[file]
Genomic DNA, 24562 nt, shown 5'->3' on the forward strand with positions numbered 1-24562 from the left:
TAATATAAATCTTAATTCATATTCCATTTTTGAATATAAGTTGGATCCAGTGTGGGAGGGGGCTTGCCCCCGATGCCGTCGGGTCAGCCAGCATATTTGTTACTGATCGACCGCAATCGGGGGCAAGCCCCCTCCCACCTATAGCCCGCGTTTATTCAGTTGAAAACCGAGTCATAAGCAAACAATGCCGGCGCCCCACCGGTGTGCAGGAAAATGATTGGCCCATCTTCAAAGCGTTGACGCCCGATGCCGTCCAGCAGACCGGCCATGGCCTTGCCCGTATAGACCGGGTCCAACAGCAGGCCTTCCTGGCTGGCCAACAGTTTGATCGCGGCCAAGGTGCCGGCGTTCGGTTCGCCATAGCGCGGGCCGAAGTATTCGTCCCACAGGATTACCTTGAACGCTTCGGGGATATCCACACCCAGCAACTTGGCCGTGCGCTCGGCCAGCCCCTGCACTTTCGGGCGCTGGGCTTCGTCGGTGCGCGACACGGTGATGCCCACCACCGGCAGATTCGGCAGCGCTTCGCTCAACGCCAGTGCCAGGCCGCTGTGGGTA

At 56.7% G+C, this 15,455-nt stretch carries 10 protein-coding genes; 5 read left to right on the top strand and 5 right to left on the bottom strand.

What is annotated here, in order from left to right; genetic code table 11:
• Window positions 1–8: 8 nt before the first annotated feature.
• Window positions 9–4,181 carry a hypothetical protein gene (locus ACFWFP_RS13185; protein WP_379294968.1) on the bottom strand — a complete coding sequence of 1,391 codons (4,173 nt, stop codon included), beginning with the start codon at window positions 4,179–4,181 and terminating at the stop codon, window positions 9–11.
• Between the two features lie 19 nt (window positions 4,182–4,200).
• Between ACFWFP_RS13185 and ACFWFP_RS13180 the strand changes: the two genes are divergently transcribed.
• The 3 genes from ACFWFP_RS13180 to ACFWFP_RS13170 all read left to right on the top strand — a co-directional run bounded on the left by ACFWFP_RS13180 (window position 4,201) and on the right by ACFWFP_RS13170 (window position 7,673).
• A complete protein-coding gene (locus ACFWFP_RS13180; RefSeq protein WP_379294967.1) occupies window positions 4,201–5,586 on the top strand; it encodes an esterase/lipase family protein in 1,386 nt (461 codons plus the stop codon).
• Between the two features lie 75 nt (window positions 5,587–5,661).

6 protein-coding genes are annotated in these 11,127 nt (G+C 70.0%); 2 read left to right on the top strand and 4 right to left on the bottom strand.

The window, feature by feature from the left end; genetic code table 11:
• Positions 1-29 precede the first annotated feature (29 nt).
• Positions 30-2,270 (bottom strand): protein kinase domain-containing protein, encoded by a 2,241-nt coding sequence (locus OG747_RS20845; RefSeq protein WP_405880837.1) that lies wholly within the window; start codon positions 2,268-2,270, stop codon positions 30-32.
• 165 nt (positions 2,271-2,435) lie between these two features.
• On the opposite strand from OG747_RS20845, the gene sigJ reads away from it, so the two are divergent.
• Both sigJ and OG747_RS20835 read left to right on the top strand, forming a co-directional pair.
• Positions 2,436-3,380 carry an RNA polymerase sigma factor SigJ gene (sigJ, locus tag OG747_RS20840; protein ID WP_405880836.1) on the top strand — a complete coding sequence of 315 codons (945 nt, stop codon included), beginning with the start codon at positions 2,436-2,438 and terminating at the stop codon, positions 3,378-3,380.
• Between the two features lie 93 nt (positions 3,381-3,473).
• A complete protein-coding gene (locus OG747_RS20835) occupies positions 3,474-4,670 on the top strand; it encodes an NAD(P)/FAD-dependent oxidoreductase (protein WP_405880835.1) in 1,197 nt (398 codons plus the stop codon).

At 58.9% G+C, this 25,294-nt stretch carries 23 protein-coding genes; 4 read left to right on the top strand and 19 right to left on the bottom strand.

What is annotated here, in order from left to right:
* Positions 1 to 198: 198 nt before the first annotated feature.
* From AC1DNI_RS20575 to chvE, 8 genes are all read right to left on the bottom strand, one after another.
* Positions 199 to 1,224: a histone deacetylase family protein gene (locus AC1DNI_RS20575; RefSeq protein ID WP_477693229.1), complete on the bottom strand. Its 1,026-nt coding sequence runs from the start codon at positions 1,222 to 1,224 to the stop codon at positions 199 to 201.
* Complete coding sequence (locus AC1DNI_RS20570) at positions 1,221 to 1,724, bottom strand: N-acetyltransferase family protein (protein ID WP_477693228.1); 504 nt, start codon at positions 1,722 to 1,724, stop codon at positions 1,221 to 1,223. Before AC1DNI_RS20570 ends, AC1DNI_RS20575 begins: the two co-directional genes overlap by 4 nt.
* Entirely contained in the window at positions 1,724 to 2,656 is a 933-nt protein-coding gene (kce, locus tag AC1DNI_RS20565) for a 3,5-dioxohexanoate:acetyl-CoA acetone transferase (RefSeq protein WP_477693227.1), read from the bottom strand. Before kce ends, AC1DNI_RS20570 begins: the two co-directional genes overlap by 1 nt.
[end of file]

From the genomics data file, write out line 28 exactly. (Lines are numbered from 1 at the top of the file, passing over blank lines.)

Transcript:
* Entirely contained in the window at positions 1,724 to 2,656 is a 933-nt protein-coding gene (kce, locus tag AC1DNI_RS20565) for a 3,5-dioxohexanoate:acetyl-CoA acetone transferase (RefSeq protein WP_477693227.1), read from the bottom strand. Before kce ends, AC1DNI_RS20570 begins: the two co-directional genes overlap by 1 nt.